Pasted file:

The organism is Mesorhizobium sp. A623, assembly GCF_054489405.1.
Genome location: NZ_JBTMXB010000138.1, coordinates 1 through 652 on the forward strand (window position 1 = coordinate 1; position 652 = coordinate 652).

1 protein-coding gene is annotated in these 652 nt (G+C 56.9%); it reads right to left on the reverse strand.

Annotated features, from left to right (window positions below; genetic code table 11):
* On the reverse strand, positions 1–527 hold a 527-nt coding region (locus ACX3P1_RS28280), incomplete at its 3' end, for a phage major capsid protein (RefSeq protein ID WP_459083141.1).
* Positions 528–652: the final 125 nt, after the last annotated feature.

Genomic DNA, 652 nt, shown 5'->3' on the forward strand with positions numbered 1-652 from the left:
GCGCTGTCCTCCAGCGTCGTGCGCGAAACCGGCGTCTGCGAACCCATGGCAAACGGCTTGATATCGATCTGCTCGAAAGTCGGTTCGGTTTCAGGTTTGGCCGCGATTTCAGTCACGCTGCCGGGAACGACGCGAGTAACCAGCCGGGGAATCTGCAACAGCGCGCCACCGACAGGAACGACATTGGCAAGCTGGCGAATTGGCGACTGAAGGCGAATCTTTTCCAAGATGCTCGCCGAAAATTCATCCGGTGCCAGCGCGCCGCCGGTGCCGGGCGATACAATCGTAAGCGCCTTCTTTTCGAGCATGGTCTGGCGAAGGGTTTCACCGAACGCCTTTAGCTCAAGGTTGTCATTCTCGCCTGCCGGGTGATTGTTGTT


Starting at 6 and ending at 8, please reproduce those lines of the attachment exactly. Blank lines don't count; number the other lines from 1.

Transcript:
* Positions 528–652: the final 125 nt, after the last annotated feature.

Genomic DNA, 652 nt, shown 5'->3' on the forward strand with positions numbered 1-652 from the left:
GCGCTGTCCTCCAGCGTCGTGCGCGAAACCGGCGTCTGCGAACCCATGGCAAACGGCTTGATATCGATCTGCTCGAAAGTCGGTTCGGTTTCAGGTTTGGCCGCGATTTCAGTCACGCTGCCGGGAACGACGCGAGTAACCAGCCGGGGAATCTGCAACAGCGCGCCACCGACAGGAACGACATTGGCAAGCTGGCGAATTGGCGACTGAAGGCGAATCTTTTCCAAGATGCTCGCCGAAAATTCATCCGGTGCCAGCGCGCCGCCGGTGCCGGGCGATACAATCGTAAGCGCCTTCTTTTCGAGCATGGTCTGGCGAAGGGTTTCACCGAACGCCTTTAGCTCAAGGTTGTCATTCTCGCCTGCCGGGTGATTGTTGTT